I stood in the street with my bags in hand and waiting for the buggy to arrive and take me to meet my employer. Adam stood next to me, clad in a blue and green striped shirt and tattered jeans, staring at me with the same penetrating intensity he had when he first saw me. Those eyes, now morphing from the illuminescent emerald of his infancy to an almost fading cerulean, stared straight into me, read me like I was an entrancing novel with a timeless story quickly scribed on worn out and fraying pages—a trait that he inherited from his mother. We stood there together in the morning fog that always seemed to accompany my departures, both thinking in sync with the other, neither of us needing to say a word, for we both knew that we were thinking of the same heartfelt goodbyes and that simply being there together and taking in the welcomed aura of the sunrise was good enough of a farewell. Adam heard the sound of the buggy first, but I was quicker to see it round the corner. It was a ghost, a silhouette floating through the veil of the morning fog with the same fearsomeness of a hell-sent demon. He turned his head up to look at me and cast me a glance unlike any I had ever seen him give before. It was the same look I imagine a soldier would give on a cold, pallid morning as he lay belly-down in the crimson-carpeted landscape of a heated battle and watched in haunting dismay as his best friend is blown to a thousand pieces in front of him. He did not want me to go. But, for his sake, and my sake, and his mother’s sake, I had to. So, as the buggy pulled up to the curb and opened wide its doors like the arms of a father welcoming home his prodigal son, I looked down at my own and, like I had done so to his mother so long ago that the memory had merely become just another indistinguishable string in the tapestry of my life, I kissed him. So many things ran through my head, through his head, yet we both knew that the kiss was enough. I got in that buggy and rode away from my home while my son stood in the street with his hands in his falling-apart jeans pockets and all I did was watch through the rear-view window as the mourning fog engulfed him and he became just another lingering shadow among the fading glow of the streetlamps and my dreams.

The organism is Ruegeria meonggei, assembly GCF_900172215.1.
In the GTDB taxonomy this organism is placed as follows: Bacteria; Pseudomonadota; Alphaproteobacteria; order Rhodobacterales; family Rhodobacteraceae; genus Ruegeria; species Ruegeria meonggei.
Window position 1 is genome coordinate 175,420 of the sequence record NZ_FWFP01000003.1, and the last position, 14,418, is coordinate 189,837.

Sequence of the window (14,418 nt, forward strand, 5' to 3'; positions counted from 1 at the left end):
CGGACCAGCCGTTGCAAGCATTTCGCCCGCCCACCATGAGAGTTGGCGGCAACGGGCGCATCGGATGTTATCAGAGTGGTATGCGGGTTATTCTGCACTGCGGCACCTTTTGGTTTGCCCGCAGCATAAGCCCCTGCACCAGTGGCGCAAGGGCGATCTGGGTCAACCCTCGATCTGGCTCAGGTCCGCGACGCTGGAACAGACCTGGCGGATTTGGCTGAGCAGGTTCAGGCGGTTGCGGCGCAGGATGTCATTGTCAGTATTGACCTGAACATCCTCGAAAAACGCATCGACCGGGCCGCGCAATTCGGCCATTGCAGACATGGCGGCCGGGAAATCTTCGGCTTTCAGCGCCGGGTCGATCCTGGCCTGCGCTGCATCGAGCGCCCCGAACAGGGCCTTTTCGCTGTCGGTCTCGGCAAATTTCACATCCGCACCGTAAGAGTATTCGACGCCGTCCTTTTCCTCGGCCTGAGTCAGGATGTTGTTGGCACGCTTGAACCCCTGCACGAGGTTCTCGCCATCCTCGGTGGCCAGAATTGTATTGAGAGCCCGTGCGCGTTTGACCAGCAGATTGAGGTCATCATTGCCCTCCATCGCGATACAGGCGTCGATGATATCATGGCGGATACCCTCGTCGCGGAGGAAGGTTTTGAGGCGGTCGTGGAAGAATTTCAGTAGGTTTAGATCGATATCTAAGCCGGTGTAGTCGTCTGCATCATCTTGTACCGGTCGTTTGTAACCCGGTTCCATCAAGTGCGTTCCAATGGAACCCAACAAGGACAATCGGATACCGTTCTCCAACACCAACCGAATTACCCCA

I arrived accordingly at my new boss’s office and we had a brief discussion; I say it was brief not because it needed to be, but because I made it so. I entered to the usual feigned welcomes and thank-you’s that employers routinely use to lure their workers into a false sense of security. “Thank you for replying to our ad, we truly appreciate it.” “Would you like a drink?” “How was the ride over here? I hope it wasn’t too rough.” All useless, silly phrases used to pull you in, make you think they’re your friends when in reality they are nothing more than false-advertising imbeciles. But nevertheless, we both exchanged pleasantries. However, it was what he mentioned after that began to throw me. “Sir, I’m afraid that the previous job has been filled…We do, however, have an alternate and equally paying job.” At that point there was one of those long moments of silence, the kind of silence that unrelentingly bellows in your ear for just a few seconds, but the sheer power of the silence—so terrible that it leaves a ringing in your ears—seems to lengthen it tenfold, and leave you helplessly standing there in confusion. Sometimes I still think I hear that ringing, like a far-off and distant threnody humming ever-so-slightly over the whispers of my thoughts. I knew why he had been so silent. My new job would force upon me the most devious of human acts: it would force me to endure the trials of working with a former lover. Marina…sweet, beautiful Marina. I did not want to, but for Adam, I knew I must.